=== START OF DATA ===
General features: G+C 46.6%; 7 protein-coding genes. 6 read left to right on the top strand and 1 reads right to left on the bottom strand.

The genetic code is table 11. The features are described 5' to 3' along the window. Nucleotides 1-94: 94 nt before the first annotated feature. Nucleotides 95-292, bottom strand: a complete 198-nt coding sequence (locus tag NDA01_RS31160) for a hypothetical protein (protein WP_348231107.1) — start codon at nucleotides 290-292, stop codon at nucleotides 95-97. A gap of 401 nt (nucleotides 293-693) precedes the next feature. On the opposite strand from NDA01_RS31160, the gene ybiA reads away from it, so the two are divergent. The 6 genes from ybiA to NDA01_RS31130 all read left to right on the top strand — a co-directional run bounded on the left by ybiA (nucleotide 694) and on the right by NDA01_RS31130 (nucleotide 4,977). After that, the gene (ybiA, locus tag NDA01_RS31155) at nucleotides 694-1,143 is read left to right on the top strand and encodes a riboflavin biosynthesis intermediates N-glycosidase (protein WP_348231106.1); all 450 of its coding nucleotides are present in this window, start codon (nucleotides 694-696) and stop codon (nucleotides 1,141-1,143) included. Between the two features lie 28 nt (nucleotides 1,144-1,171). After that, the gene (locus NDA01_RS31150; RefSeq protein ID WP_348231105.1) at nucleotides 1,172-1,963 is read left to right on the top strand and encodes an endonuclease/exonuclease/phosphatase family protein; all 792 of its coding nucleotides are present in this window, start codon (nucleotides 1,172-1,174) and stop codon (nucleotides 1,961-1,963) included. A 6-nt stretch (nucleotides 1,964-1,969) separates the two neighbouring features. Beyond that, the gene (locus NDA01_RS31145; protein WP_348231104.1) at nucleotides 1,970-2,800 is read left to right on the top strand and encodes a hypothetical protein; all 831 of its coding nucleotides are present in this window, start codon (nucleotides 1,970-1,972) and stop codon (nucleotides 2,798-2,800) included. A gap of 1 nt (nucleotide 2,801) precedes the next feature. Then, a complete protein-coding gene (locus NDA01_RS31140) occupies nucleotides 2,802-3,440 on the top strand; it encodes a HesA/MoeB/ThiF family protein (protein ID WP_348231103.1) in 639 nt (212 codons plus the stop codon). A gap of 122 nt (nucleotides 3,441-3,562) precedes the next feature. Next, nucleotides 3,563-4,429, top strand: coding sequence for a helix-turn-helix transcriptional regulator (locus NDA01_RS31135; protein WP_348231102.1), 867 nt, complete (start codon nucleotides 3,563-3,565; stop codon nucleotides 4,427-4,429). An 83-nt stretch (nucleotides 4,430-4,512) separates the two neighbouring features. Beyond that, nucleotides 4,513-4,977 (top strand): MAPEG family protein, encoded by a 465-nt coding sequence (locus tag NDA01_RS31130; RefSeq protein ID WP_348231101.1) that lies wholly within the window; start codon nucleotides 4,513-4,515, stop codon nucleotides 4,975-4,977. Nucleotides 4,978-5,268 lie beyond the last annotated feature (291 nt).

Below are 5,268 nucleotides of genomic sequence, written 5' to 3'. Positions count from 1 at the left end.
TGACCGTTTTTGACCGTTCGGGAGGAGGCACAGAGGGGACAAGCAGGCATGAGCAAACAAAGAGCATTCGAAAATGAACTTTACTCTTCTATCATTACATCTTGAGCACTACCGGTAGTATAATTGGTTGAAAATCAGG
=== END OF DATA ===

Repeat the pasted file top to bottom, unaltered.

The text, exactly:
General features: G+C 46.6%; 7 protein-coding genes. 6 read left to right on the top strand and 1 reads right to left on the bottom strand.

The genetic code is table 11. The features are described 5' to 3' along the window. Nucleotides 1-94: 94 nt before the first annotated feature. Nucleotides 95-292, bottom strand: a complete 198-nt coding sequence (locus tag NDA01_RS31160) for a hypothetical protein (protein WP_348231107.1) — start codon at nucleotides 290-292, stop codon at nucleotides 95-97. A gap of 401 nt (nucleotides 293-693) precedes the next feature. On the opposite strand from NDA01_RS31160, the gene ybiA reads away from it, so the two are divergent. The 6 genes from ybiA to NDA01_RS31130 all read left to right on the top strand — a co-directional run bounded on the left by ybiA (nucleotide 694) and on the right by NDA01_RS31130 (nucleotide 4,977). After that, the gene (ybiA, locus tag NDA01_RS31155) at nucleotides 694-1,143 is read left to right on the top strand and encodes a riboflavin biosynthesis intermediates N-glycosidase (protein WP_348231106.1); all 450 of its coding nucleotides are present in this window, start codon (nucleotides 694-696) and stop codon (nucleotides 1,141-1,143) included. Between the two features lie 28 nt (nucleotides 1,144-1,171). After that, the gene (locus NDA01_RS31150; RefSeq protein ID WP_348231105.1) at nucleotides 1,172-1,963 is read left to right on the top strand and encodes an endonuclease/exonuclease/phosphatase family protein; all 792 of its coding nucleotides are present in this window, start codon (nucleotides 1,172-1,174) and stop codon (nucleotides 1,961-1,963) included. A 6-nt stretch (nucleotides 1,964-1,969) separates the two neighbouring features. Beyond that, the gene (locus NDA01_RS31145; protein WP_348231104.1) at nucleotides 1,970-2,800 is read left to right on the top strand and encodes a hypothetical protein; all 831 of its coding nucleotides are present in this window, start codon (nucleotides 1,970-1,972) and stop codon (nucleotides 2,798-2,800) included. A gap of 1 nt (nucleotide 2,801) precedes the next feature. Then, a complete protein-coding gene (locus NDA01_RS31140) occupies nucleotides 2,802-3,440 on the top strand; it encodes a HesA/MoeB/ThiF family protein (protein ID WP_348231103.1) in 639 nt (212 codons plus the stop codon). A gap of 122 nt (nucleotides 3,441-3,562) precedes the next feature. Next, nucleotides 3,563-4,429, top strand: coding sequence for a helix-turn-helix transcriptional regulator (locus NDA01_RS31135; protein WP_348231102.1), 867 nt, complete (start codon nucleotides 3,563-3,565; stop codon nucleotides 4,427-4,429). An 83-nt stretch (nucleotides 4,430-4,512) separates the two neighbouring features. Beyond that, nucleotides 4,513-4,977 (top strand): MAPEG family protein, encoded by a 465-nt coding sequence (locus tag NDA01_RS31130; RefSeq protein ID WP_348231101.1) that lies wholly within the window; start codon nucleotides 4,513-4,515, stop codon nucleotides 4,975-4,977. Nucleotides 4,978-5,268 lie beyond the last annotated feature (291 nt).

Below are 5,268 nucleotides of genomic sequence, written 5' to 3'. Positions count from 1 at the left end.
TGACCGTTTTTGACCGTTCGGGAGGAGGCACAGAGGGGACAAGCAGGCATGAGCAAACAAAGAGCATTCGAAAATGAACTTTACTCTTCTATCATTACATCTTGAGCACTACCGGTAGTATAATTGGTTGAAAATCAGG